What hero is more iconic, more internationally lauded as courage embodied in fine attire, than the MI6 man of action: Agent 007. Conceived over 50 years ago, with 22 films, several television appearances, and numerous comic book adaptations and videogames, James Bond stands alongside cowboys and knights as one of the most recognizable cultural creations of the western world. Despite his British origin, his success in the US and world wide is a testament to his easily consumable appeal.
I bring up the suave spy because I have just recently watched the Daniel Craig iterations of James Bond. Admittedly, I am a bit behind the curve on this modernized version - Casino Royale and Quantum of Solace were released in 2006 and 2008 respectively - but my timing is fortuitous. My viewings of the new bond coincide with my playthrough of Uncharted 2: Among Thieves, whose protagonist, Nathan Drake, shares many characteristics with the British agent. It has become increasingly apparent that Bond's persona permeates the world of videogame characters with startling frequency, but never completely.
It might be helpful to isolate some of Bond's characteristics, not all of which are favorable. First, Bond is classy and dapper in appearance. He is always well dressed and seldom found in disarray, even during the most harrowing of stunts. His demeanor matches his attire - Bond is nothing if not a suave gentleman, a man who tips well, comports himself with dignity in every public venue, and is never rude.
Ladies flock to Bond like flies to a bug-zapper; his chauvinism is rewarded with sexual attention. Yet he does not forget himself in the company of women - his job comes first. Bond is emotionally distant. His violent acts are brutally efficient. As Vesper Lynd remarks about Bond in Casino Royale, "there is something cold and ruthless" about him. He is also incredibly knowledgeable, accomplishing most tasks with ease. These last characteristics in particular are common place amongst our catalog of videogame adventurers.
Uncharted 2 is my first stop on my search for the most James Bond like videogame protagonist. Nathan Drake's knowledge of geography and ancient languages rivals that of Indiana Jones. Drake's uncanny ability of all types of weapons and his amazing climbing skills would make 007 proud - Bond once saved himself from a cliff's edge with his shoe laces. He's also got a charming demeanor, a thirst for adventure, and a knack for killing. However similar, Drake still lacks the fastidious gentlemanly appearance and emotional distance of Bond.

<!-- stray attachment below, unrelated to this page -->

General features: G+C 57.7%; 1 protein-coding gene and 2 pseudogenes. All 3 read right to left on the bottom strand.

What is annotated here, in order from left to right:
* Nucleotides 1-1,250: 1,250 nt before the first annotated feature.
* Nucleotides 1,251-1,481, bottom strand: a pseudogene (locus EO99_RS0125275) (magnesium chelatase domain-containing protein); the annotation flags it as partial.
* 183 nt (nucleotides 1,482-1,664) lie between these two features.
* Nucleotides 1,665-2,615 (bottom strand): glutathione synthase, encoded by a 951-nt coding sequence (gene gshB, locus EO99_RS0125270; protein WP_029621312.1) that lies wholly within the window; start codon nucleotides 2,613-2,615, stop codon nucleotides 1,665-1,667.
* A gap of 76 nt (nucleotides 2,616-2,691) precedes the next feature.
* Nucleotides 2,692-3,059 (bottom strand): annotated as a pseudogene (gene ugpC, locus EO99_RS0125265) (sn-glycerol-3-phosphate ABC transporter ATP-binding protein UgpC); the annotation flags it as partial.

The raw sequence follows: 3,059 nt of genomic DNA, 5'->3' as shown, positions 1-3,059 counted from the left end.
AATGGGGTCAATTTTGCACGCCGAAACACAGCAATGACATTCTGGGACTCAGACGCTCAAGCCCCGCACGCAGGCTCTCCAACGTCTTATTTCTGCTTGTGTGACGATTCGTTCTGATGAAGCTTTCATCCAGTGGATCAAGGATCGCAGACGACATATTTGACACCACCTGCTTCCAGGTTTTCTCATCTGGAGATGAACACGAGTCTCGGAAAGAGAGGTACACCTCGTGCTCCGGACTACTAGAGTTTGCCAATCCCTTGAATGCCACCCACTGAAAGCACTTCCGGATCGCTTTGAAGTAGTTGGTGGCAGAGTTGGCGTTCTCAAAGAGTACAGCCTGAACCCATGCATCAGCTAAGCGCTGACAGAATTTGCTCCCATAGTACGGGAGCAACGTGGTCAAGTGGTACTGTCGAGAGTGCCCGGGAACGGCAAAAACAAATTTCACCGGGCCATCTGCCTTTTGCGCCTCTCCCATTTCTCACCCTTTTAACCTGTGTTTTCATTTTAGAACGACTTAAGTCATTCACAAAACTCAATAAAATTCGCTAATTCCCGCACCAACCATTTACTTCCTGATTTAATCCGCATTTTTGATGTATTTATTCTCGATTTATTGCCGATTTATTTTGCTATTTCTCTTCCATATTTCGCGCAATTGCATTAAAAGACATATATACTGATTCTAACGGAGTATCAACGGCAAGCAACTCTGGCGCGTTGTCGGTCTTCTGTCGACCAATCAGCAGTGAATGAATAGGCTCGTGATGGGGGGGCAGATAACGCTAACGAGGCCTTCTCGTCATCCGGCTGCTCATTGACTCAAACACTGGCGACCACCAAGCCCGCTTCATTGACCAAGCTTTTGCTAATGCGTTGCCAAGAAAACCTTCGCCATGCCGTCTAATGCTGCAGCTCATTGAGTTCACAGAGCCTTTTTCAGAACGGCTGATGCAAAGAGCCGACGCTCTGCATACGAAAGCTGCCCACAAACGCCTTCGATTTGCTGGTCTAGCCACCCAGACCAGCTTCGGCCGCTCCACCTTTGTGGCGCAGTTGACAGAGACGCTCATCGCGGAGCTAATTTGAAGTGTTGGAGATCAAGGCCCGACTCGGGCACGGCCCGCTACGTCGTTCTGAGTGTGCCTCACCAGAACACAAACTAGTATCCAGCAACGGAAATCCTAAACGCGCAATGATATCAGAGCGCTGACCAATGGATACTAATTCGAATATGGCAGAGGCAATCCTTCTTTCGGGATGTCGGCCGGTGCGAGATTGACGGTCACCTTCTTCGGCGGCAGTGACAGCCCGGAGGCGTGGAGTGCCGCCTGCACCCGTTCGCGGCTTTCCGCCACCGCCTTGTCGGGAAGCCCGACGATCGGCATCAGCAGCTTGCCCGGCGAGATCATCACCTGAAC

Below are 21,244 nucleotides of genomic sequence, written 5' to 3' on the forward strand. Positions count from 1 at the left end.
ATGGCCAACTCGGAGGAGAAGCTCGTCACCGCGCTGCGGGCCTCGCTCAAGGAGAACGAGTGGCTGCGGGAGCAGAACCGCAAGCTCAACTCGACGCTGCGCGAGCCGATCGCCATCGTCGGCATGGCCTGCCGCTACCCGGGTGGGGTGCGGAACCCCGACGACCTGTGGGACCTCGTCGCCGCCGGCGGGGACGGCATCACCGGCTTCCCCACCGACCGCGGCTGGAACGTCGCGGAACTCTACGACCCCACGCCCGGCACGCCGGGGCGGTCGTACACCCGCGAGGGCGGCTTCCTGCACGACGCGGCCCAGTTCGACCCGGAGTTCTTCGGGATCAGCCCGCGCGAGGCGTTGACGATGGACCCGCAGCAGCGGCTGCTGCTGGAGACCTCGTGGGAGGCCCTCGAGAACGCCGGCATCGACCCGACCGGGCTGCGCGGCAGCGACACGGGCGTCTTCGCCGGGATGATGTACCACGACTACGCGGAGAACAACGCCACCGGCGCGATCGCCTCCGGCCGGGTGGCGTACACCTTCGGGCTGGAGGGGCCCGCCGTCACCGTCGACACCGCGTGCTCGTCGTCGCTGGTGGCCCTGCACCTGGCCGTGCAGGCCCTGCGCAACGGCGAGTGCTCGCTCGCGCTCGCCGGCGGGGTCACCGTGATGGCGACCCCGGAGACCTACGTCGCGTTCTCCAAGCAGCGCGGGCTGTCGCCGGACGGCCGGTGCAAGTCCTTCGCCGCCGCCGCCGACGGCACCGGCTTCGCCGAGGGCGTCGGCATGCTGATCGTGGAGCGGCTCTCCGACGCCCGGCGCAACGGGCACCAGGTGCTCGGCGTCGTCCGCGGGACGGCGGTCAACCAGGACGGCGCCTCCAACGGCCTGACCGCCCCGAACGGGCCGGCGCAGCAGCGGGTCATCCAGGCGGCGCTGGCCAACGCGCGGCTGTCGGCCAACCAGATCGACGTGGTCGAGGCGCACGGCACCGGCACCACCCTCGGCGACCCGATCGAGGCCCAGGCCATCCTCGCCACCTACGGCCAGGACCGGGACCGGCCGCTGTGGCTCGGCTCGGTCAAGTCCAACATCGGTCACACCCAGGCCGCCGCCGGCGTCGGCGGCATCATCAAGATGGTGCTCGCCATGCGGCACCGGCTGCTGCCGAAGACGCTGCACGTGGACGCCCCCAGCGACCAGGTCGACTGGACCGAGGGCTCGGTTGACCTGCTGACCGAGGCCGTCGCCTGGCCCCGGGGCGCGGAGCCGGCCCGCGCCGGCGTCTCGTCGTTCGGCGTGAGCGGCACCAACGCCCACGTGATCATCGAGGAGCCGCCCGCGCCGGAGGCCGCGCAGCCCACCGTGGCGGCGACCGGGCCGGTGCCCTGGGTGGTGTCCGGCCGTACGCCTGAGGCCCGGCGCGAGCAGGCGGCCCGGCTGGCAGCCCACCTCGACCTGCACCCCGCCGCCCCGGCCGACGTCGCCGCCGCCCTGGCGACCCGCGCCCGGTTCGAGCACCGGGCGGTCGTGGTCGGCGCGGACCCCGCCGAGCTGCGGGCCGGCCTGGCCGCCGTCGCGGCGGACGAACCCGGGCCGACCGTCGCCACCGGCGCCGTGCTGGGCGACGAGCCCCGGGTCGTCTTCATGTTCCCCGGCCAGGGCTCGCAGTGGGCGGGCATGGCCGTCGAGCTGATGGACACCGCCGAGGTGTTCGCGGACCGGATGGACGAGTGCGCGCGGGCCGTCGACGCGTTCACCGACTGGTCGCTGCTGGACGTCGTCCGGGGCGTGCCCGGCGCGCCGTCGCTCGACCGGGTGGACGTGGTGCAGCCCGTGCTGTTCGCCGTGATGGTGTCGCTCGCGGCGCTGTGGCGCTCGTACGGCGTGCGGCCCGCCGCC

Perhaps the delightful Professor Layton is most akin to our genius foreign agent. The Professor is every bit a gentleman, maintaining a well pressed suit and top hat for all occasions. He is always mindful of ladies and is kind towards strangers. Layton is also a mysterious fellow, surprisingly adept with swords for a puzzling Professor or Archaeology. However, Layton is no ladies-man, nor is he a trained killer with the emotions of an ice sculpture. Like Bond, Layton strives for good, but he does not commit evil to attain it.
We will have to go back to the 12th century for our next Bond hero. Altaïr, of Assassin's Creed, matches the profile fairly well. A skilled assassin with stunning climbing skills, Altaïr masters his surroundings with Bond-like precision. For the majority of the game, his profession is of the utmost importance. His is an unquestioning killer of men; a task he undertakes with frightening resolve. He's also got a sparkling white get-up that he seems never to sully. But Altaïr is just not as easy to like. He also lacks the charm and masculine wiles to pursue and abandon women with Bond's regularity.
We can go to The Witcher's Geralt for his cavalier approach to women, but even he will be found wanting. Master Chief, the Prince of Persia, Mattias Nillson, Solid Snake, Squall, Sam Fisher, and even Faith are all Bond-like in some way, without encapsulating all of his characteristics. There are, of course, plenty of actual James Bond games -Activision currently holds the rights. GoldenEye 007 is the most well known title, but even this N64 game doesn't master the Bond persona.
James Bond is at once unique and completely trite. In cinema, he represents the embodiment of success, a protector of western values imbued with the charisma and aplomb we wish we could muster. He is the quintessential hero for a masculine and violent world. In videogames, he is a collection of the pre-established heroic qualities from which creators often cherry-pick.
Whether Bond indirectly inspires game creators, or they happen to pick these characteristics freel,y does not really matter. Regardless, if we were to collect all our adventuring protagonists and mix them into one being, James Bond just might pop out. A fact remains true for countless games: There is never any doubt we are playing a hero, an individual incapable of loss, who faces inhuman risks, whom we are encouraged to admire, even envy, and is willing to do almost anything to achieve his goal.
On an individual basis, this is not necessarily a bad thing. It is when I look at a wider picture that I become nervous. Maybe it is because the movies are fresh in my mind, but I am seeing Bond everywhere in games. His cavalier approach to wanton slaughter, his emotionless attitude, his ravenous pursuit of a goal. These, among his other traits, are common place amongst game heroes. Unfortunately, I may be growing tired of this particular brand of heroics.